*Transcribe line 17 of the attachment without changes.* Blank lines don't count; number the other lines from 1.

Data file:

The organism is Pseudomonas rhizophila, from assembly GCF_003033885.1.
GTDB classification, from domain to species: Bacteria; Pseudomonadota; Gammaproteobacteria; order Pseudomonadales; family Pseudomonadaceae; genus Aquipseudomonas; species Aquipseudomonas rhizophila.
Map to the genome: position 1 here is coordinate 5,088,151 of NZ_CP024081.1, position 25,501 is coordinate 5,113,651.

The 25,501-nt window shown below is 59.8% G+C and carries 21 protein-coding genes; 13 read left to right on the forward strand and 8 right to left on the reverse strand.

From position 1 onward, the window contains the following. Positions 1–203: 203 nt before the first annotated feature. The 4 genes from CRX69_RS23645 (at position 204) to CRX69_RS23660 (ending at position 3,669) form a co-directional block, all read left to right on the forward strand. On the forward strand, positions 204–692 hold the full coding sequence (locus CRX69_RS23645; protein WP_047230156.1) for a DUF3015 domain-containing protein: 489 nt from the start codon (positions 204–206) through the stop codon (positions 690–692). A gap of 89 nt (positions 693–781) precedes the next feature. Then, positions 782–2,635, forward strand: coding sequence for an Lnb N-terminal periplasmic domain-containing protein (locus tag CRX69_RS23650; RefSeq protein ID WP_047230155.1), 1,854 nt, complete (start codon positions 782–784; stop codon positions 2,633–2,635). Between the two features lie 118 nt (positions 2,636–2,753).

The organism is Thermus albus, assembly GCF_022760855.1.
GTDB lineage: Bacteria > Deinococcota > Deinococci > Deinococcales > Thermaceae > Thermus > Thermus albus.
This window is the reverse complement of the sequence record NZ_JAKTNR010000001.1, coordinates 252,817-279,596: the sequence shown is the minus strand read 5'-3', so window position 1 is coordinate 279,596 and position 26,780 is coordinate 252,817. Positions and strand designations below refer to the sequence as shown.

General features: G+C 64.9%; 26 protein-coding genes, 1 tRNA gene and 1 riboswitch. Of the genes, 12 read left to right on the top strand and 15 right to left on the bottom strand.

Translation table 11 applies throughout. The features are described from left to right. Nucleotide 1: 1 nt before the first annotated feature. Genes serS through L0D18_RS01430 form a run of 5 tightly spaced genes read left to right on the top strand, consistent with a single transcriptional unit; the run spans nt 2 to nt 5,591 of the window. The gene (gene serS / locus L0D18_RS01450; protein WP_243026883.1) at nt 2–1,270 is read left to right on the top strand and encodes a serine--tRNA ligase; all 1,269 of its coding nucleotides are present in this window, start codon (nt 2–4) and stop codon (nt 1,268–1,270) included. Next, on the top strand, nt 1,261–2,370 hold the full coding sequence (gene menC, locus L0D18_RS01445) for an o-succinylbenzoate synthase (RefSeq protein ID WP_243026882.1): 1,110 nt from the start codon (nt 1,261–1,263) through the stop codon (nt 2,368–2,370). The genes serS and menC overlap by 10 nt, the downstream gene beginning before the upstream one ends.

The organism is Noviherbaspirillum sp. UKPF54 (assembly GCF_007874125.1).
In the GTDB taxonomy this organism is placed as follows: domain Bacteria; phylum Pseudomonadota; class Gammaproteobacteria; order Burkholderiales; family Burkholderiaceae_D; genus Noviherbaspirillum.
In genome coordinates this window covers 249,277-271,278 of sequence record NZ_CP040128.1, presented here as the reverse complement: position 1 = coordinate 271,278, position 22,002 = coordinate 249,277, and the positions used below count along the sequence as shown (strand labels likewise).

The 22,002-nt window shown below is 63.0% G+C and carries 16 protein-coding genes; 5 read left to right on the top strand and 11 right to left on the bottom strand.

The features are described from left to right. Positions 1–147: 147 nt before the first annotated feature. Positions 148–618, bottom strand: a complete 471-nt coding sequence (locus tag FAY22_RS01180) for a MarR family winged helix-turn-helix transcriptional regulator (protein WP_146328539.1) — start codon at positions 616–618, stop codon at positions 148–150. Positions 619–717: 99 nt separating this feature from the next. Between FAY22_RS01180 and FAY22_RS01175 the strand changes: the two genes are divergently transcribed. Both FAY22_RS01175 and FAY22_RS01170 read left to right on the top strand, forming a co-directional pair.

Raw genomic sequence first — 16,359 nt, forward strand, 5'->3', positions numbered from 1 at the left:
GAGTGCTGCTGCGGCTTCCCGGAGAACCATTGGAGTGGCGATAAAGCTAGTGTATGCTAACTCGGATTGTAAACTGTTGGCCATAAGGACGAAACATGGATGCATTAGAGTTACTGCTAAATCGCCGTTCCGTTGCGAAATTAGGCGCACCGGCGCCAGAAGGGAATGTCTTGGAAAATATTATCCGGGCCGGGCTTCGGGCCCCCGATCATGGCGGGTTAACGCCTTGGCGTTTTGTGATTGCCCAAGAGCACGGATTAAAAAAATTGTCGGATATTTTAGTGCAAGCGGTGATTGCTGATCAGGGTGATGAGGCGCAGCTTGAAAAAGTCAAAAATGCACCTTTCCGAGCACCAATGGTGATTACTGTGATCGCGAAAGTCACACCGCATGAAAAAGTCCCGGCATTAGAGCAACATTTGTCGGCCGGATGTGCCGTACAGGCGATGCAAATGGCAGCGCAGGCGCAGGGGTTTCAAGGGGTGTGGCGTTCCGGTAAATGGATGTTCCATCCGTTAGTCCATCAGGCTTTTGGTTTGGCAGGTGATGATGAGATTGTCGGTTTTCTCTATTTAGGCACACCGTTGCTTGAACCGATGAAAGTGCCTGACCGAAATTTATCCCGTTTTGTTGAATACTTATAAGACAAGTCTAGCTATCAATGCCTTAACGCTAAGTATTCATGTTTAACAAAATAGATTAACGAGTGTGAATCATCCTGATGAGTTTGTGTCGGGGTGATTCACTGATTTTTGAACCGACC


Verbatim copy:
GAGTGCTGCTGCGGCTTCCCGGAGAACCATTGGAGTGGCGATAAAGCTAGTGTATGCTAACTCGGATTGTAAACTGTTGGCCATAAGGACGAAACATGGATGCATTAGAGTTACTGCTAAATCGCCGTTCCGTTGCGAAATTAGGCGCACCGGCGCCAGAAGGGAATGTCTTGGAAAATATTATCCGGGCCGGGCTTCGGGCCCCCGATCATGGCGGGTTAACGCCTTGGCGTTTTGTGATTGCCCAAGAGCACGGATTAAAAAAATTGTCGGATATTTTAGTGCAAGCGGTGATTGCTGATCAGGGTGATGAGGCGCAGCTTGAAAAAGTCAAAAATGCACCTTTCCGAGCACCAATGGTGATTACTGTGATCGCGAAAGTCACACCGCATGAAAAAGTCCCGGCATTAGAGCAACATTTGTCGGCCGGATGTGCCGTACAGGCGATGCAAATGGCAGCGCAGGCGCAGGGGTTTCAAGGGGTGTGGCGTTCCGGTAAATGGATGTTCCATCCGTTAGTCCATCAGGCTTTTGGTTTGGCAGGTGATGATGAGATTGTCGGTTTTCTCTATTTAGGCACACCGTTGCTTGAACCGATGAAAGTGCCTGACCGAAATTTATCCCGTTTTGTTGAATACTTATAAGACAAGTCTAGCTATCAATGCCTTAACGCTAAGTATTCATGTTTAACAAAATAGATTAACGAGTGTGAATCATCCTGATGAGTTTGTGTCGGGGTGATTCACTGATTTTTGAACCGACC